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"Googlebot/Test" Pulling External Javascipt?
Google seems to be testing something to check about javascript

 3:16 pm on Mar 18, 2004 (gmt 0) - - [18/Mar/2004:12:03:53 +0100] "GET /check-inkc.js HTTP/1.1" 200 463 "-" "Googlebot/Test"

Did anybody see something like that in the logs? I tried a search here at WebmasterWorld and didn't turn up anything. Nor did I see it before in our logs.

This happened a day after a full crawl of our sites, although we have the respective *.js in place since the beginning of the year.

Im curious about what 'Googlebot/Test' is up for.



 5:45 am on Mar 21, 2004 (gmt 0)

>> GBot/Test ignoring robots.txt

Well, I haven't seen GBot/Test ingoring robots.txt, to the contrary my logs indicate it does obey robots.txt, but it doesn't read robots.txt often.

So when I just tried to give it the boot for bloating my logfiles, it was to no avail. I guess this bot figures if it's welcomed once, it's okay to come back and pig out and not ask again. And it does have a big appetite for .js files.


 8:26 am on Mar 21, 2004 (gmt 0)

However, it's main appetite seems to be javascript files.

A year or so ago, GG commented on people using javascript to hide outgoing links and prevent PR from being passed.


Maybe the bot is checking for that, among other things.


 9:40 am on Mar 21, 2004 (gmt 0)

>If you've read many of my posts you would know that I very
>rarely make definitive statements. When I do, you can bet
>your life that I can back them up.
>When you have read and verified the stickymail I am about
>to send you, I trust you will apologise for calling me a liar.

Kaled i did not call you a liar. I apologise though for not saying: "you should be careful of making this definitive statement since your or my experience is not enough to draw definitive conclusions."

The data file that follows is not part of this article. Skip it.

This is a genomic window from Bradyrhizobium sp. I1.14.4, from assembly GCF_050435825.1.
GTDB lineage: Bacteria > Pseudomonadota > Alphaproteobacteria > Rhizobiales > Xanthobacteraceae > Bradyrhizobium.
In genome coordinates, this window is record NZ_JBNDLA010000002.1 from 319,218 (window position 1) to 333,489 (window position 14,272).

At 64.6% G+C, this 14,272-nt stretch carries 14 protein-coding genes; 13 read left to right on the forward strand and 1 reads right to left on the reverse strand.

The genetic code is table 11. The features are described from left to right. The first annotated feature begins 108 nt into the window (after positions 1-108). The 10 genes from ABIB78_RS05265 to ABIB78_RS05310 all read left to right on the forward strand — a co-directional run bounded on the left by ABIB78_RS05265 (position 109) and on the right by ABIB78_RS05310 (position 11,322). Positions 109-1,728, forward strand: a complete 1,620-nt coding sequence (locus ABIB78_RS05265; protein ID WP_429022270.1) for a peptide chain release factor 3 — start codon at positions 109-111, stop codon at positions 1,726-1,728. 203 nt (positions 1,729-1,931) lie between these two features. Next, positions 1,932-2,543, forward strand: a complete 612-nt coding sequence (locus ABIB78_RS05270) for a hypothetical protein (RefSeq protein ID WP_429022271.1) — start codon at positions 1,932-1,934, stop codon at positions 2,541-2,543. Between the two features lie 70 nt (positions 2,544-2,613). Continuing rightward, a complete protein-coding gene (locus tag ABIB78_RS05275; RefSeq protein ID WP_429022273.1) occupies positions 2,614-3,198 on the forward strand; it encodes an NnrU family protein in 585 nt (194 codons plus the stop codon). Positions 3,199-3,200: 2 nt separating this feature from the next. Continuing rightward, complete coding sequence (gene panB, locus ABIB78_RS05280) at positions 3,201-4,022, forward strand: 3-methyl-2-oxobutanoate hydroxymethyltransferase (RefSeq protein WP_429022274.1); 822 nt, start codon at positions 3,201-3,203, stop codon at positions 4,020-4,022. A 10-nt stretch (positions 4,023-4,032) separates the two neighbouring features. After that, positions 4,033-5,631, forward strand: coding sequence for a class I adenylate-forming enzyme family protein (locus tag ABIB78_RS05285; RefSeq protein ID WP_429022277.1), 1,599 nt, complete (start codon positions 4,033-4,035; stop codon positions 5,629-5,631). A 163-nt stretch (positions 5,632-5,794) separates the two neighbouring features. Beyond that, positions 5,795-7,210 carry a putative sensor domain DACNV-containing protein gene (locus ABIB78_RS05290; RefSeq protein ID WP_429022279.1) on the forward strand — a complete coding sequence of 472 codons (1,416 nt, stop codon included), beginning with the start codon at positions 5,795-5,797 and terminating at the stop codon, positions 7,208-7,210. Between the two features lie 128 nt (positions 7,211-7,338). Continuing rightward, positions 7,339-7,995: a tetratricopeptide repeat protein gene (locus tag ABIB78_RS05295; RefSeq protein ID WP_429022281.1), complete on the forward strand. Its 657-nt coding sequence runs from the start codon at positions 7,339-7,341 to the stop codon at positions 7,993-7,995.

You example in fact shows two indexed files that contain JavaScript functions and that are named jscr - btw, the only jscr files i have found at google. What is different from regular external js files:

- these files are named .jscr (is this valid?)
- these files are nowhere specified as JavaScript just <script></script>
- googlebot can't have an idea that these are JavaScript files
- the files could be linked by a href from somewhere

So i don't see this as evidence for GBot indexing Javascript files.


 10:53 am on Mar 21, 2004 (gmt 0)

- these files are named .jscr (is this valid?)
YES. Why would you believe otherwise?
- these files are nowhere specified as JavaScript just <script></script>
- googlebot can't have an idea that these are JavaScript files
- the files could be linked by a href from somewhere

The only links to these files (on my site) are of the form <SCRIPT SRC="script.jscr">

Are you seriously telling me that Google can't identify these files as javascript? I should also point out that GoogleGuy seemed unsurprised when I mentioned that my javascript files were being indexed.

Enough reasons for me to say that you're either wrong or simply just trying to blow another bubble

Kaled i did not call you a liar.

Well, I wasn't wrong. As I said, my javascript files ARE INDEXED.